The truest example of our knight detachment is a "banner," the primary tactical unit of medieval knight armies (an alliance of minor "lances", each comprising a knight and his subordinates, namely servants and squires) under the command of a noble seignior. In order to single out the detachment commander, we styled the outfits of knights and sword bearers in accordance with mid-thirteenth century standards, and those of a seignior in accordance with late thirteenth century standards, mostly those that applied to tournaments.
You can familiarize yourselves with the main components of a knight regiment using the detachment of Duke John I of Brabant, as an example: the seignior duke, his vassal knights and a squire.
Success of a knight detachment largely depends on the type of formation. The mission determines the placement of each unit in the formation, for example, when a mounted or on-foot attack is undertaken the knights must always be positioned ahead of the main attack force, and the commander should provide the lead. This principle guides the structure of the two main formations used by the attacking knight regiment: a linear battle pattern and a spearhead. The first rank, or the edge of the spearhead, consists of knights led by a seignior. They are followed by a flag-bearing knight and sword bearers in the next ranks of the constellation body.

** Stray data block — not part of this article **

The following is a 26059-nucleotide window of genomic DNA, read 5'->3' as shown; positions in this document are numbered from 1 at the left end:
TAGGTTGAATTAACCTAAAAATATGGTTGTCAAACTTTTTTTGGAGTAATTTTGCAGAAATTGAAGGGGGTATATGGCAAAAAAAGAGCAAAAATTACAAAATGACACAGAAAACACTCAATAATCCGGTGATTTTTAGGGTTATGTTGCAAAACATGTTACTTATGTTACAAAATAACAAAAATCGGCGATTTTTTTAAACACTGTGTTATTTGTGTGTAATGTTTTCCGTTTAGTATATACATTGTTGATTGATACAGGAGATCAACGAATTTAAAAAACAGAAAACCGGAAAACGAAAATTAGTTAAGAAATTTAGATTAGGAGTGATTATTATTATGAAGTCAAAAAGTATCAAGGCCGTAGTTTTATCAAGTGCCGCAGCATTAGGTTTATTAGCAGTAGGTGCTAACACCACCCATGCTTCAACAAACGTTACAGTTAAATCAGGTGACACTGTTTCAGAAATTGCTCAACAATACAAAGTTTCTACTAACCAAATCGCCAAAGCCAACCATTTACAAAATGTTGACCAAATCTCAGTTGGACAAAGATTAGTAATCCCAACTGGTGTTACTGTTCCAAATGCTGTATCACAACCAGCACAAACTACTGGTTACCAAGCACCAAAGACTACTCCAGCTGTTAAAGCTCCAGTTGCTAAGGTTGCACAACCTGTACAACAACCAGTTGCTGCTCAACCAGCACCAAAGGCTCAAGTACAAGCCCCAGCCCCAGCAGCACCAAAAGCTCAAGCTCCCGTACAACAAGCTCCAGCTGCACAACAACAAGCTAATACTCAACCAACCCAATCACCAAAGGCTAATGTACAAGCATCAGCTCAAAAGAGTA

The density of formations may be different which is important during both offensive and defensive operations. For instance, an on-foot knight detachment, while rebuffing attacks from all sides, may form a tight circle that not every enemy can break.
Here, you can also see examples of a mounted knight detachment's attack formations: the spearhead of Matthieu de Montmorency, the hero of the Battle of Bouvines and subsequent constable of France. You can also swee the linear battle pattern used by the detachment of Henry de Bohun, a leader of rebellious barons in the Battle of Lincoln, and constable of England.
Make the most of the capabilities of knight detachments in the game. Don't waste them, but you have to, don't hesitate to plunge them into the thick of the battle and they will bring you victory.
Mounted Archers Battle Techniques
Today we will discuss tactics, in particular, the tactics of using mounted archers. In Real Warfare: 1242 mounted archers are a very powerful weapon. Due to the high speed of their horses and their high endurance these riders can easily avoid direct skirmishes while firing deadly arrows in their wake. So, what factors should you consider to make mounted archers your Angels of Death? Let’s describe the most important details.
First, consider the bow skill of the archers. The higher it is, the higher their accuracy is as well.
Second, horse’s gait – walking, trotting or galloping – is also important. When a horse is standing or walking, it doesn’t affect archer’s accuracy, but when his horse is trotting or galloping the accuracy is penalized (-1 while trotting, -2 while galloping).